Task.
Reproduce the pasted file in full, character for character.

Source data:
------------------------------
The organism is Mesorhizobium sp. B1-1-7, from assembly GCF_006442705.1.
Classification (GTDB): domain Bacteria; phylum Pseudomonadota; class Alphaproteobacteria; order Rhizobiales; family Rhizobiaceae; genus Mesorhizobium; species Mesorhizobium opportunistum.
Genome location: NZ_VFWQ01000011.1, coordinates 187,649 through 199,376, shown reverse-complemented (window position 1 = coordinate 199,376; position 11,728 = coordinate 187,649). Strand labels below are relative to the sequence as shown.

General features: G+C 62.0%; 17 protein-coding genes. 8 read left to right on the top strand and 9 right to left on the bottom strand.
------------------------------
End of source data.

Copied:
The organism is Mesorhizobium sp. B1-1-7, from assembly GCF_006442705.1.
Classification (GTDB): domain Bacteria; phylum Pseudomonadota; class Alphaproteobacteria; order Rhizobiales; family Rhizobiaceae; genus Mesorhizobium; species Mesorhizobium opportunistum.
Genome location: NZ_VFWQ01000011.1, coordinates 187,649 through 199,376, shown reverse-complemented (window position 1 = coordinate 199,376; position 11,728 = coordinate 187,649). Strand labels below are relative to the sequence as shown.

General features: G+C 62.0%; 17 protein-coding genes. 8 read left to right on the top strand and 9 right to left on the bottom strand.